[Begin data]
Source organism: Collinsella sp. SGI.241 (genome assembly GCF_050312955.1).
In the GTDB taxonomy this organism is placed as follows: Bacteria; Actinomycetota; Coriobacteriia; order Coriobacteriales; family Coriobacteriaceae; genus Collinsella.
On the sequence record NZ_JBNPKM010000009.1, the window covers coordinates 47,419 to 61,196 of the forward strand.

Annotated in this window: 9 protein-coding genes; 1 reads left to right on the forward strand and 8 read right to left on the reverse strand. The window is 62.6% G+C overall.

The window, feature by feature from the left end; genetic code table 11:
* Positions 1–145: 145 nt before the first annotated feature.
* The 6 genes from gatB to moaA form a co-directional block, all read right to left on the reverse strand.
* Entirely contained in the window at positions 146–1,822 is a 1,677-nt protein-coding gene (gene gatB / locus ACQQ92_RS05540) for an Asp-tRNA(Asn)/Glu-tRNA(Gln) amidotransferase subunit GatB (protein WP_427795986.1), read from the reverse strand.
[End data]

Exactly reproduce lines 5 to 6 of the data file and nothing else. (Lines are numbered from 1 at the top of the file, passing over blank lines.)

The window, feature by feature from the left end; genetic code table 11:
* Positions 1–145: 145 nt before the first annotated feature.